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Marijuana stocks lose ground as new federal government legislation remains hazy on details

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The federal government’s marijuana legalization bill, announced Thursday, opens the country to a new billion dollar market the likes of which haven’t been seen since the end of prohibition in the 20s, but many details on what the marketplace will look like are still hazy.

Shares in Canada’s publicly-traded marijuana companies were down as details of the legislation began to roll out, even though what’s been announced is largely in line with the recommendations of national legalization task force report released in November, to which the market reacted positively.

Canopy Growth Corp., the country’s largest marijuana company by market cap, was down just over two per cent, Aurora Cannabis Inc. was down just under four per cent, Cronos Group fell 2.75 per cent, Aphria Inc. slid 4.58 per cent and Wildflower Marijuana Inc. shed 11.11 per cent of its value.

Public Safety Minister Ralph Goodale said the transition to a legal market must be orderly and the government will not tolerate a “free-for-all” approach in Canada, the second country in the world to legalize recreational marijuana at a federal level.

The federal government will continue to regulate and licence producers of legal marijuana but left retail sales question up to the provinces, much like how they oversee the sale of alcohol.

The government has set an ambitious goal of implementing the new laws by July 2018 especially given that exact regulations, Senate approval and provincial regulations still need to be worked out.

However, government officials said that if provinces fail to set up distribution models by that time, consumers will be able to receive marijuana through the mail, in line with the current model for medical marijuana patients.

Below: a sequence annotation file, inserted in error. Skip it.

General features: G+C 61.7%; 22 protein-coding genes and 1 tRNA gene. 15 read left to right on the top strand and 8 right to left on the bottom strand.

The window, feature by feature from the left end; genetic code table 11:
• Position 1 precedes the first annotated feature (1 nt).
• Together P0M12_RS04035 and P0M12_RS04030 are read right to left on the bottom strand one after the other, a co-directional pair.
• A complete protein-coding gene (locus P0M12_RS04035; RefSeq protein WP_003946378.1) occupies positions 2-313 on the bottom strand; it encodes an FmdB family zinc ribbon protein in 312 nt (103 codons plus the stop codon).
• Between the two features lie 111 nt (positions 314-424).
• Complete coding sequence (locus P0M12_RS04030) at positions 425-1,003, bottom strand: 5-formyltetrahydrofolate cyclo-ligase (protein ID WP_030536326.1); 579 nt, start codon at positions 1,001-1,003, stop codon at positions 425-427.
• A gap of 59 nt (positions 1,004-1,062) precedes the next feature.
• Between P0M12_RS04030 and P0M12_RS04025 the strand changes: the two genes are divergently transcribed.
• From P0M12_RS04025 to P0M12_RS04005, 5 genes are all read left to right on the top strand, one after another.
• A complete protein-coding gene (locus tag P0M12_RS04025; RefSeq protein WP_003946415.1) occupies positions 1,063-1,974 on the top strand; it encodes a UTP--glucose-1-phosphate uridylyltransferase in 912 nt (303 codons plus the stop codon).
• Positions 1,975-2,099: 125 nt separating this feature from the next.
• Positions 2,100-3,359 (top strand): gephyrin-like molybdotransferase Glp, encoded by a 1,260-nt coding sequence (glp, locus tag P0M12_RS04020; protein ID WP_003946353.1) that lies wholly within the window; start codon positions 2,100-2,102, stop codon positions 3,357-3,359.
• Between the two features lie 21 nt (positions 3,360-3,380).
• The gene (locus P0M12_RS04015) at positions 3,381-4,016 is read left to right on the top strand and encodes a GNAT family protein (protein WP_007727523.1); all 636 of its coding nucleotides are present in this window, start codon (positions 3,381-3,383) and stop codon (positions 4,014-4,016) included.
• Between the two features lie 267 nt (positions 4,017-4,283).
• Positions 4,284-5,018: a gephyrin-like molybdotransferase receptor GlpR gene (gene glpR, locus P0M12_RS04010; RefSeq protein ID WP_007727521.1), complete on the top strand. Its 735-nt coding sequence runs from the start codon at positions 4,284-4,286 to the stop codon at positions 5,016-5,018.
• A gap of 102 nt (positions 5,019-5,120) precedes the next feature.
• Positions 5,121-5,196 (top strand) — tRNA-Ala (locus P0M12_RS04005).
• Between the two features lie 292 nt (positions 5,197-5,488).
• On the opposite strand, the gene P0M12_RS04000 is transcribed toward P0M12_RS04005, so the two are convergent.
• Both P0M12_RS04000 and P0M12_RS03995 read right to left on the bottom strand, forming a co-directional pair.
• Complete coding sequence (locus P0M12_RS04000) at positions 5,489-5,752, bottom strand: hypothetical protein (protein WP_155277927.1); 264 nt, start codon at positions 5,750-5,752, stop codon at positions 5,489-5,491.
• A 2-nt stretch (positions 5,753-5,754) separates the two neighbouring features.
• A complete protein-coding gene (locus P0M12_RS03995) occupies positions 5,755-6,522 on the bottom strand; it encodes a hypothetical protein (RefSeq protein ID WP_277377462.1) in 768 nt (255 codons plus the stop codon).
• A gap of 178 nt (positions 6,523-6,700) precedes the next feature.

Meanwhile, the legislation will also restrict advertising especially as it appeals to youth, but will allow for some branding and information on packaging. Those details will also be determined in regulations yet to be written.

Importing marijuana into Canada or exporting it around the world will remain illegal unless authorized by the government, as some of Canada’s current licensed producers have been.

The size of the new marijuana market is largely unknown but several predictions have been made.

Deloitte has estimated the market could be worth some $8.7 billion, while Canaccord Genuity has estimated the market reach some 3.8 million customers and be worth $6 billion annually by 2021, while the Parliamentary Budget Office has estimated there could be 4.6 million users in 2018. Health Canada has projected a tamer estimate around $1.3 billion.

Rigorous government standards and requirements have resulted in high barriers to entry — Health Canada has only approved two per cent of applicants for a licence — securing first-mover advantage for the 40 existing licensed producers.

Canada’s publicly-traded marijuana stocks have been on fire since the government announced it was going to introduce the legislation a year ago with Canopy Growth Corp — the first marijuana company to reach a $1 billion valuation — and shares rising 300 per cent and Aurora shares up 500 per cent.

However, the market has been hamstrung by red tape, quality control issues and the resistance of the medical community.

Several licensed producers sent a letter last month to Trudeau and cabinet asking them to rethink the task force’s position on advertising and packaging, arguing that a lack of brand awareness and advertising will undercut their efforts to differentiate themselves from the black market.

A task force report on legalization has recommended the government allow storefront locations in addition to the current mail-order system and acknowledged a majority of people who participated in the consultation process prefer a distribution system that includes dispensaries.

Yet it remains unclear whether new government legislation will allow a place for the 400 or so dispensaries already operating.

The shops, most of which maintain at least an ostensible medical purpose, argue that they fill a gap for consumers by providing in-person advice, fostering competition and keeping prices low.

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